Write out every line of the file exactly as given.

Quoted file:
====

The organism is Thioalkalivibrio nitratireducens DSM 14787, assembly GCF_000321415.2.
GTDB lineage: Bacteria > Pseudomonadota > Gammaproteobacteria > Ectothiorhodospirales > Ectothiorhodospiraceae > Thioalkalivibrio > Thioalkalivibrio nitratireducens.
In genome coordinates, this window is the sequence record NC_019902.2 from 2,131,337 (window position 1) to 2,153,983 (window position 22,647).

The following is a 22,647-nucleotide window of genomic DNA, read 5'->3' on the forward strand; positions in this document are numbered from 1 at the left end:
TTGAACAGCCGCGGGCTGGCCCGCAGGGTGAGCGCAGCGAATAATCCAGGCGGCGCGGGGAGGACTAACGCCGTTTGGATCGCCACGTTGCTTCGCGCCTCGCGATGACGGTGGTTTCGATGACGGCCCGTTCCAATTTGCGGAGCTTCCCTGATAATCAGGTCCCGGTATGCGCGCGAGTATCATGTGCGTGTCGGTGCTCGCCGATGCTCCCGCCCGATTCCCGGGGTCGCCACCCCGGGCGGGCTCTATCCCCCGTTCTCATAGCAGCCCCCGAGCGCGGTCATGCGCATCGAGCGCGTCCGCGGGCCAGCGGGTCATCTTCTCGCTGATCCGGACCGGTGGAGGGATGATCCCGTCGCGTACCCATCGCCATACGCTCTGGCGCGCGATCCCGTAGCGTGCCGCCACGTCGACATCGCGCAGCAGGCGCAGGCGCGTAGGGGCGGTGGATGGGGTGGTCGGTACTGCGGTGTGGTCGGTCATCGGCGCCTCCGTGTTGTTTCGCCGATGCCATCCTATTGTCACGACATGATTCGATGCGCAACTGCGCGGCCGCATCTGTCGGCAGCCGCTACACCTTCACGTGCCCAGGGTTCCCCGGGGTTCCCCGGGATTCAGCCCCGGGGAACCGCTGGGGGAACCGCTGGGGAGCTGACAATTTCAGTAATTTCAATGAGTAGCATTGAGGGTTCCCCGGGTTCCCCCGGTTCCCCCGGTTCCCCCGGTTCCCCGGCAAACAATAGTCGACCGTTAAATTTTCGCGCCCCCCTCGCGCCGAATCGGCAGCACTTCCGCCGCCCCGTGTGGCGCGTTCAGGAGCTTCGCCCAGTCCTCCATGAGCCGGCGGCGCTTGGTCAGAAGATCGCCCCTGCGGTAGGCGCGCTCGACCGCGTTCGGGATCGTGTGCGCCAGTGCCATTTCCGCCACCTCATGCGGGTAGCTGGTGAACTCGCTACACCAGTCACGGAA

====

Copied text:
The organism is Thioalkalivibrio nitratireducens DSM 14787, assembly GCF_000321415.2.
GTDB lineage: Bacteria > Pseudomonadota > Gammaproteobacteria > Ectothiorhodospirales > Ectothiorhodospiraceae > Thioalkalivibrio > Thioalkalivibrio nitratireducens.
In genome coordinates, this window is the sequence record NC_019902.2 from 2,131,337 (window position 1) to 2,153,983 (window position 22,647).

The following is a 22,647-nucleotide window of genomic DNA, read 5'->3' on the forward strand; positions in this document are numbered from 1 at the left end:
TTGAACAGCCGCGGGCTGGCCCGCAGGGTGAGCGCAGCGAATAATCCAGGCGGCGCGGGGAGGACTAACGCCGTTTGGATCGCCACGTTGCTTCGCGCCTCGCGATGACGGTGGTTTCGATGACGGCCCGTTCCAATTTGCGGAGCTTCCCTGATAATCAGGTCCCGGTATGCGCGCGAGTATCATGTGCGTGTCGGTGCTCGCCGATGCTCCCGCCCGATTCCCGGGGTCGCCACCCCGGGCGGGCTCTATCCCCCGTTCTCATAGCAGCCCCCGAGCGCGGTCATGCGCATCGAGCGCGTCCGCGGGCCAGCGGGTCATCTTCTCGCTGATCCGGACCGGTGGAGGGATGATCCCGTCGCGTACCCATCGCCATACGCTCTGGCGCGCGATCCCGTAGCGTGCCGCCACGTCGACATCGCGCAGCAGGCGCAGGCGCGTAGGGGCGGTGGATGGGGTGGTCGGTACTGCGGTGTGGTCGGTCATCGGCGCCTCCGTGTTGTTTCGCCGATGCCATCCTATTGTCACGACATGATTCGATGCGCAACTGCGCGGCCGCATCTGTCGGCAGCCGCTACACCTTCACGTGCCCAGGGTTCCCCGGGGTTCCCCGGGATTCAGCCCCGGGGAACCGCTGGGGGAACCGCTGGGGAGCTGACAATTTCAGTAATTTCAATGAGTAGCATTGAGGGTTCCCCGGGTTCCCCCGGTTCCCCCGGTTCCCCCGGTTCCCCGGCAAACAATAGTCGACCGTTAAATTTTCGCGCCCCCCTCGCGCCGAATCGGCAGCACTTCCGCCGCCCCGTGTGGCGCGTTCAGGAGCTTCGCCCAGTCCTCCATGAGCCGGCGGCGCTTGGTCAGAAGATCGCCCCTGCGGTAGGCGCGCTCGACCGCGTTCGGGATCGTGTGCGCCAGTGCCATTTCCGCCACCTCATGCGGGTAGCTGGTGAACTCGCTACACCAGTCACGGAA